Get our free email newsletter with just one click

Lahto review at Platform Theatre, London – ‘ingenious visual trickery’

Scene from Lahto at Platform Theatre, London. Photo: Tom Hakala Scene from Lahto at Platform Theatre, London. Photo: Tom Hakala
by -

An evening meal becomes a wordless passive-aggressive ritual for an unhappy couple in Finnish company WHS’s evocative Lahto (“departure”), part of the London International Mime Festival. The man squelches peas under a fork; the woman lets a knife clatter onto her plate, pointedly. Sourness and boredom are concealed behind coughs and the insistent click of a lighter. Cigarettes and wine are consumed in a desultory fashion. An attempt at conciliatory touch tentatively falls away.

Clearly it’s curtains for this relationship, the final act of which is played out in a series of visual metaphors that involve, fittingly enough, a pair of stage-sweeping blue-grey curtains. The pair struggle separately with pullies as the drapes sag and buckle. Elsewhere they stagger through swathes of the fabric like it’s an ice-cold sea the consistency of molasses.

This is a piece that plays cleverly with distance and intimacy, conjuring up the changing emotional textures of a relationship. A video projection onto the aforementioned curtains shows a scene of curious tenderness focussed around an earlobe, but its fleshy, breathy familiarity takes on a strange concrete hardness against the cloth. Stagnation is made graphic in an extraordinary sequence in which the couple face each other over the dining table again, the surface of which is covered – along with their bodies – in a sticky grey putty. Caught in this congealed stuff, the pair embrace and retreat.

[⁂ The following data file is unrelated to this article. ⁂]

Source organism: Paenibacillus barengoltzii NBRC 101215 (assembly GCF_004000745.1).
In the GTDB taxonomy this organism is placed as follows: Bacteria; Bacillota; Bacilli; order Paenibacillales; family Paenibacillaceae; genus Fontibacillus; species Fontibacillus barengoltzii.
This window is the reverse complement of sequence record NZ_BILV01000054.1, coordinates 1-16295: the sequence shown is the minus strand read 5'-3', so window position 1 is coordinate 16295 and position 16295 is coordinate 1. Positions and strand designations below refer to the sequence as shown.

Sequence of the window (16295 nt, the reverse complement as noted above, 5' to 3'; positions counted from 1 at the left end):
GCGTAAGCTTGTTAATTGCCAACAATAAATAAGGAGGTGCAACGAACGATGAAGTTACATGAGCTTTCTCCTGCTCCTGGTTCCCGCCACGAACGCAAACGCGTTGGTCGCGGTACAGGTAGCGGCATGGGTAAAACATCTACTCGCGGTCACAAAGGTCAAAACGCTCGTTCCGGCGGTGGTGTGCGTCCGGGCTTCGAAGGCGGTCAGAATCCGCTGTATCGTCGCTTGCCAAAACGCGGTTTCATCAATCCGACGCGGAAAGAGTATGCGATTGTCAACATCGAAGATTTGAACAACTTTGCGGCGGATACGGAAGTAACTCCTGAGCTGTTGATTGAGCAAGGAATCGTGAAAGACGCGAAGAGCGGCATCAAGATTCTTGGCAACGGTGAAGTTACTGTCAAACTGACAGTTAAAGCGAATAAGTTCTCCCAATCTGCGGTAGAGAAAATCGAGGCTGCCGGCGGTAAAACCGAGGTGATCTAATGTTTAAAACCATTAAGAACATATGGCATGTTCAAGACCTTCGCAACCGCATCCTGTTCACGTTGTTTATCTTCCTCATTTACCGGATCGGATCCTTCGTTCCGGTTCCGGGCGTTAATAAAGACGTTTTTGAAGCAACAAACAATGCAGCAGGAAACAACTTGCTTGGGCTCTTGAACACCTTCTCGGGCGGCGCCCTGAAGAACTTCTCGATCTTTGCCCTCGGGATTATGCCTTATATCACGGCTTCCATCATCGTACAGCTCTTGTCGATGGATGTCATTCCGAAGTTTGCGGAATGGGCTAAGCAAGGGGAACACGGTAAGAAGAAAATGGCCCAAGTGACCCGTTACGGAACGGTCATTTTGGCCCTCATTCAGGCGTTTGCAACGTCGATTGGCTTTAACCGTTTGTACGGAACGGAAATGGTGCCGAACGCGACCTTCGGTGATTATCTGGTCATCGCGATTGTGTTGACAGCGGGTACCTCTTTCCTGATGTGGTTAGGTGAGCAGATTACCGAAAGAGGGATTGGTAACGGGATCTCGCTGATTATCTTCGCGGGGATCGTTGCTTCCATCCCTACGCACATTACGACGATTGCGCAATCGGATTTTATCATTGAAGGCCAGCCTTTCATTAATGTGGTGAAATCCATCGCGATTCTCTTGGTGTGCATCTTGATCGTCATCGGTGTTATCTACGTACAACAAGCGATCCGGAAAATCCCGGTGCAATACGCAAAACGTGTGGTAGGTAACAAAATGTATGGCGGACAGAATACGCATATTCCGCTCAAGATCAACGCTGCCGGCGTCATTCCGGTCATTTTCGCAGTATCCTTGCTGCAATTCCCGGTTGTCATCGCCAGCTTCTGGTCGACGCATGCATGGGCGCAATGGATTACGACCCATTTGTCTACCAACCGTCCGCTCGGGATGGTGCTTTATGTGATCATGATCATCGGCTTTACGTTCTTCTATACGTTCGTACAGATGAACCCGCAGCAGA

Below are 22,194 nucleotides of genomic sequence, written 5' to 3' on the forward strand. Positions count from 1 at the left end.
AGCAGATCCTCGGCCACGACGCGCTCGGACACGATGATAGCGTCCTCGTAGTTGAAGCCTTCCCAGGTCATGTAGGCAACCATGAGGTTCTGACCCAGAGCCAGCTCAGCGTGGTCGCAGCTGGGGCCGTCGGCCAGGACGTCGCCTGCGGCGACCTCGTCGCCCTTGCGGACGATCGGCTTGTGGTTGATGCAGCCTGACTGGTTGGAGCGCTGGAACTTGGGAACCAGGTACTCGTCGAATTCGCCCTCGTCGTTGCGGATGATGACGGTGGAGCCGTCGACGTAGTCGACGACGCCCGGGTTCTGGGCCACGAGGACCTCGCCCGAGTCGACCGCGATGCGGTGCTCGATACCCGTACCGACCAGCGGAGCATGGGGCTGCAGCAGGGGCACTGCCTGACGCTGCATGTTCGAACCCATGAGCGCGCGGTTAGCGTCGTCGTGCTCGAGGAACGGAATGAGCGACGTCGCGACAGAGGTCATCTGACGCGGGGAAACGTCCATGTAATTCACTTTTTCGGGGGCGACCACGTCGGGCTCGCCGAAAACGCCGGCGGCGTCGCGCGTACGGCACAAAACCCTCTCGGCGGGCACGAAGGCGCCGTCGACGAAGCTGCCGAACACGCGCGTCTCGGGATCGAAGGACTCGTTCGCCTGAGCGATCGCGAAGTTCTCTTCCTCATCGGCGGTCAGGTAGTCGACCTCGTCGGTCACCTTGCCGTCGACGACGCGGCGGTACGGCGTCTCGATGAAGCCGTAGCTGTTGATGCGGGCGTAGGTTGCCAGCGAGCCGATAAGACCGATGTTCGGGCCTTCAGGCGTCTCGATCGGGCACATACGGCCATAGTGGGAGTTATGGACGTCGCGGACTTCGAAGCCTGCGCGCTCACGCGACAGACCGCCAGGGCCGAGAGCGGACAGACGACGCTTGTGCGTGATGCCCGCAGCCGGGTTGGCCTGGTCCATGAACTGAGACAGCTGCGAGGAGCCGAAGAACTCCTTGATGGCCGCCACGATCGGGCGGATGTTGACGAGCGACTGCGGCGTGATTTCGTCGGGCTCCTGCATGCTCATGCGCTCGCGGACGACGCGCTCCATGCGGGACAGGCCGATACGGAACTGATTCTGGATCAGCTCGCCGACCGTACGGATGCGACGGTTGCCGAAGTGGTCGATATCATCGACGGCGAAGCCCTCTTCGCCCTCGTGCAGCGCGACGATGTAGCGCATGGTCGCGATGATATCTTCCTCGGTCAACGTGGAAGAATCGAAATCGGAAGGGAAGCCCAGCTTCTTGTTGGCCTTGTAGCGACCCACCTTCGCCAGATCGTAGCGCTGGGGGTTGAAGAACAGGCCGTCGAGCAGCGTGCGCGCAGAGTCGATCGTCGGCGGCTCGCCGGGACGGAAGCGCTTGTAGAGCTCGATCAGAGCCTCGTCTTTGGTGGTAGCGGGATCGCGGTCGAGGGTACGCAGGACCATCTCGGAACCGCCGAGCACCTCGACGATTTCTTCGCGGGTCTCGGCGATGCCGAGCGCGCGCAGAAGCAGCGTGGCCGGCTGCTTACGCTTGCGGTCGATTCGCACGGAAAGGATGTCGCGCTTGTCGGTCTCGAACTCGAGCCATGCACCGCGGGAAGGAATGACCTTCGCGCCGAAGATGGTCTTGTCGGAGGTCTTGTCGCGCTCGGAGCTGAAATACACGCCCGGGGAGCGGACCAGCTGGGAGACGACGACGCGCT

While this gloomy affair occasionally feel one-note – the denouement is also a tad clunky – the bleakness is offset by its feats of ingenious visual trickery.

We need your help…

When you subscribe to The Stage, you’re investing in our journalism. And our journalism is invested in supporting theatre and the performing arts.

The Stage is a family business, operated by the same family since we were founded in 1880. We do not receive government funding. We are not owned by a large corporation. Our editorial is not dictated by ticket sales.

We are fully independent, but this means we rely on revenue from readers to survive.

Help us continue to report on great work across the UK, champion new talent and keep up our investigative journalism that holds the powerful to account. Your subscription helps ensure our journalism can continue.

Subscribers to The Stage get 10% off The Stage Tickets’ price
A stagnant relationship plays out in this eloquent visual piece, part of the London International Mime Festival